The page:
Thank heavens for bloggers and the LGBT press.
Granted: I didn't see ALL of the media coverage on the Larry Craig sex scandal, but I did see A LOT and not much included reaction from openly gay people.
Yes, there were some gay perspectives - BlogActive's Mike Rogers (the man whose original reporting started it all) and Log Cabin executive director Patrick Sammon appeared on cable and Chris Crain and Michaelangelo Signorile "debated" outing on Newsweek's website.
But for the most part, we were once again treated to straight people having a field day discussing gay sex and the political fallout of Craig's conviction for disorderly conduct in a men's bathroom at the Minnesota airport. Which brings me to my panel "Will Gays Matter in '08?" at the National Lesbian and Gay Journalists convention in San Diego over the Labor Day weekend.
The panel included:
- Steve Elmendorf - political consultant on the Hillary Clinton national LGBT Steering Committee. He's also a former deputy campaign manager for Kerry/Edwards '04. The Clinton campaign flew him in from Washington D.C. for the panel.
- Jeremy Bernard - political/fundraising consultant with his partner for the Barack Obama campaign in California; he is also an ANGLE board member.
- Ted Johnson - managing editor of Variety whose blog is a must first read for the entertainment industry.
- Scott Schmidt - a longtime gay Republican activist who is serves as a liaison between Rudy Giuliani's campaign to the West Hollywood Chamber of Commerce.
- Jason Mida - Director of the Victory Cabinet at the Gay and Lesbian Victory Fund. He fundraises and recruits openly gay candidates.
- ALSO in the audience, Brian Bond - director of the DNC's Gay and Lesbian Leadership Council (who also flew in for the discussion), and Frank Ricchiazzi, co-founder of the Log Cabin Republicans.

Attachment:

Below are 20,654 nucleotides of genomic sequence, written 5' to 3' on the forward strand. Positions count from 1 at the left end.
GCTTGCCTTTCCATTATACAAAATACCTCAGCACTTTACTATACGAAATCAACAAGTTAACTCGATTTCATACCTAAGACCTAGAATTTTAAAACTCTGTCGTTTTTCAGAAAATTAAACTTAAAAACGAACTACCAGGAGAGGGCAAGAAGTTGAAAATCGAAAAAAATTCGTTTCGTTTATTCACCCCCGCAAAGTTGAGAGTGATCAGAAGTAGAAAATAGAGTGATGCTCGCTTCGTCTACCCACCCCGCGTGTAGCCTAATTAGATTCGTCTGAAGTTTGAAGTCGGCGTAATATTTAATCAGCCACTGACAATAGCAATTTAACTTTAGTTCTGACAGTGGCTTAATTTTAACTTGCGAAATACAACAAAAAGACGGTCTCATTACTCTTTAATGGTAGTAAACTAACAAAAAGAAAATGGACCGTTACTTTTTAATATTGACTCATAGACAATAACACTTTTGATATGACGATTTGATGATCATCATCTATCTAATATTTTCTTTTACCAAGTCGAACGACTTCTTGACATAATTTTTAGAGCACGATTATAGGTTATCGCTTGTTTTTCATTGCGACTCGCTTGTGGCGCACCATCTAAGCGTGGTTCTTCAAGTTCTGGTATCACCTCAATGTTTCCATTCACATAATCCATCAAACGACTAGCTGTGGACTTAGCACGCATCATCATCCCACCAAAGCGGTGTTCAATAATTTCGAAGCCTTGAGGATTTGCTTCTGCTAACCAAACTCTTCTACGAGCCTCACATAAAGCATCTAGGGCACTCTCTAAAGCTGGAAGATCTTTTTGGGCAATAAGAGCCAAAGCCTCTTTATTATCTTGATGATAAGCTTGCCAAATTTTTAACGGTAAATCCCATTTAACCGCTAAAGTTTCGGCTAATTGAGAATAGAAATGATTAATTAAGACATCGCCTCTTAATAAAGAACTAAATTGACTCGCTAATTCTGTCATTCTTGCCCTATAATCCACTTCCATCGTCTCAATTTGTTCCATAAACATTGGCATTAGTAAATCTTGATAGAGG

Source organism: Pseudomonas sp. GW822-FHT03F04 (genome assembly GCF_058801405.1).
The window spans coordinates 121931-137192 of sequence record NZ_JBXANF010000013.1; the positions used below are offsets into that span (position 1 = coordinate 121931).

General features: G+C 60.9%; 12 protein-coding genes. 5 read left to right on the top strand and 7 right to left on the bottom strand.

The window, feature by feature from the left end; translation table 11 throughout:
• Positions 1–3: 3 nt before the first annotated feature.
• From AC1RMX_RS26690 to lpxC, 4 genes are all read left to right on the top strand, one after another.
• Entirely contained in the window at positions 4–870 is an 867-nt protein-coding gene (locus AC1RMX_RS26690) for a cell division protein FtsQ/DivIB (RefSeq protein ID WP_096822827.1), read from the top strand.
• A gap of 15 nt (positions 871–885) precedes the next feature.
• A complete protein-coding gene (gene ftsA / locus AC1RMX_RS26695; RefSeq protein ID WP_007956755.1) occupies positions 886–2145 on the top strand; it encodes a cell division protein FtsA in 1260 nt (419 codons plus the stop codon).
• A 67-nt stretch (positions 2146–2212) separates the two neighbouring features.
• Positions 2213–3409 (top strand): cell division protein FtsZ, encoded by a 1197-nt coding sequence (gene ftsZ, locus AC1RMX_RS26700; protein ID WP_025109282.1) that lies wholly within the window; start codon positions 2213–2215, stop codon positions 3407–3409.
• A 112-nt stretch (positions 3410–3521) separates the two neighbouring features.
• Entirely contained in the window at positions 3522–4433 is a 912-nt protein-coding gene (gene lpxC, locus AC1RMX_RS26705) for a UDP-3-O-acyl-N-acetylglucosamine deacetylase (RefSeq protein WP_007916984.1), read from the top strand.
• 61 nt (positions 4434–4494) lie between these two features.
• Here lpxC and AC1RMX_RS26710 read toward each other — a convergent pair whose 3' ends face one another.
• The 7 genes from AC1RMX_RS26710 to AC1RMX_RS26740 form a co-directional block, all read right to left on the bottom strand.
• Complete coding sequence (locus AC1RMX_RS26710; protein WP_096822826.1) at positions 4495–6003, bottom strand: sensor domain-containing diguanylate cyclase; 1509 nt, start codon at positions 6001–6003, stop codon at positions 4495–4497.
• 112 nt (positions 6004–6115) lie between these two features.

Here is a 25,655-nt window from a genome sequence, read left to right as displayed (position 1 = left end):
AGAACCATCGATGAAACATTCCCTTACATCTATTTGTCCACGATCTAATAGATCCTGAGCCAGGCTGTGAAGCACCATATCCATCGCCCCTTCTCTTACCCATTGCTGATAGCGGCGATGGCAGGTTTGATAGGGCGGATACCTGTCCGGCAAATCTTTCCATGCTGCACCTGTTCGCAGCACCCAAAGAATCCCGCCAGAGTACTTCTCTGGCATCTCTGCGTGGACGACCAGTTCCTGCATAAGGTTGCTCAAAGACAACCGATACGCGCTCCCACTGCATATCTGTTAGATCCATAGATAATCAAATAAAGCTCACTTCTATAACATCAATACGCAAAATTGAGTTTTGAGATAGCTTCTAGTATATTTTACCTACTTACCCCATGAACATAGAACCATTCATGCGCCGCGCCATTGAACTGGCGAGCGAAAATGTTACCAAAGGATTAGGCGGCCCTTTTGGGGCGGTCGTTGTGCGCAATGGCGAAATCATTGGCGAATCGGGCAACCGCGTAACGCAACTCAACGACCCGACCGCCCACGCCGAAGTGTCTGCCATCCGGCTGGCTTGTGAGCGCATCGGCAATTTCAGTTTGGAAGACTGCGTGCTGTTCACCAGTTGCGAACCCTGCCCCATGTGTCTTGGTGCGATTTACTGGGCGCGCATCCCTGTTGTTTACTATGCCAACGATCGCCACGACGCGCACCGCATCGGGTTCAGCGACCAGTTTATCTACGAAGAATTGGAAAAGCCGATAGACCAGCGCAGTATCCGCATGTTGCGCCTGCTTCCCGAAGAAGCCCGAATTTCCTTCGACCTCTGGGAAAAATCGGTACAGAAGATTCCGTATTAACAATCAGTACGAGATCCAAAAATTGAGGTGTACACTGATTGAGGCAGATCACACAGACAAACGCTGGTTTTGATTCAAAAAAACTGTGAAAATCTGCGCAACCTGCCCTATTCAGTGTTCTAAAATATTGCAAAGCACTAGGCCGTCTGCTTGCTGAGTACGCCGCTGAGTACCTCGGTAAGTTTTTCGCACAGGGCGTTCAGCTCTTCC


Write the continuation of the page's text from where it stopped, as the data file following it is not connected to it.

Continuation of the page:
The panel started two and a half hours after Craig's resignation - and despite a timely press release (courtesy of Cathy Renna), only the San Diego Fox affiliate and NPR affiliate KPCC covered the panel for the mainstream media.
Bloggers and the LGBT press, on the other hand, covered the panel. The Victory Fund's Denis Dison blogged live at GayPolitics.com; GayNewsWatch.com's Chris Crain posted his impressions on CitizenCrain.com; and the Bay Area Reporter's Matthew Bajke is among the LGBT press who plan stories.
Why does this matter? Because campaigns have their own language and strategies to deal with minority issues and sometimes they have no clue what's really on the minds of the grassroots.
For instance, Julie Bolcer noted that many lesbians would like to claim Hillary as a sister, but a startled Steve Elmendorf denied that and said that the campaign would consider it a right-wing attack if it was brought up after Clinton was nominated. But KPCC's Frank Stoltz asked if he considered Julie's question an attack, which Elmendorf didn't answer.
I raised the gay crystal meth crisis in the context of health care, noting that it raises issues of drug-resistant HIV and STD's, as well as substance abuse treatment and housing. Both Elmendorf and Bernard said that the issue had not been discussed and probably wouldn't be if the community does not raise it. I can tell you that IN Los Angeles magazine has repeatedly writes about meth - we have a whole column dedicated to it (the "X-Meth Alliance") and meth has been the subject of numerous forums - but it apparently has not reached the ears of the people who have the ears of the candidates.